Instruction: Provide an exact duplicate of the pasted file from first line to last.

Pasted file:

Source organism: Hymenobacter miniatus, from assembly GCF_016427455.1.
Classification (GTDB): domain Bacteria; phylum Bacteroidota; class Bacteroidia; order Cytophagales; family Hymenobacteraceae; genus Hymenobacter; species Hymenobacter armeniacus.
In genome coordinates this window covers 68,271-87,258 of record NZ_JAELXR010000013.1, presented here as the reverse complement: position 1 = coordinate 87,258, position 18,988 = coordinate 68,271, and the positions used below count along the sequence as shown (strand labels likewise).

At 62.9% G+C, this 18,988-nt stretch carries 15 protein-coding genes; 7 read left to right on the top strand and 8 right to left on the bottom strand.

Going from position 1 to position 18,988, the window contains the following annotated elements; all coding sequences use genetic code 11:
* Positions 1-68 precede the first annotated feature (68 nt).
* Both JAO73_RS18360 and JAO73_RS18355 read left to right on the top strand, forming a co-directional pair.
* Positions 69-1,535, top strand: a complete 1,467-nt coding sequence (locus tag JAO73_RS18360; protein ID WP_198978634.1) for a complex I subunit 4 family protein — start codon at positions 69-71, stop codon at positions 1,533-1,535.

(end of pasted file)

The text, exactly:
Source organism: Hymenobacter miniatus, from assembly GCF_016427455.1.
Classification (GTDB): domain Bacteria; phylum Bacteroidota; class Bacteroidia; order Cytophagales; family Hymenobacteraceae; genus Hymenobacter; species Hymenobacter armeniacus.
In genome coordinates this window covers 68,271-87,258 of record NZ_JAELXR010000013.1, presented here as the reverse complement: position 1 = coordinate 87,258, position 18,988 = coordinate 68,271, and the positions used below count along the sequence as shown (strand labels likewise).

At 62.9% G+C, this 18,988-nt stretch carries 15 protein-coding genes; 7 read left to right on the top strand and 8 right to left on the bottom strand.

Going from position 1 to position 18,988, the window contains the following annotated elements; all coding sequences use genetic code 11:
* Positions 1-68 precede the first annotated feature (68 nt).
* Both JAO73_RS18360 and JAO73_RS18355 read left to right on the top strand, forming a co-directional pair.
* Positions 69-1,535, top strand: a complete 1,467-nt coding sequence (locus tag JAO73_RS18360; protein ID WP_198978634.1) for a complex I subunit 4 family protein — start codon at positions 69-71, stop codon at positions 1,533-1,535.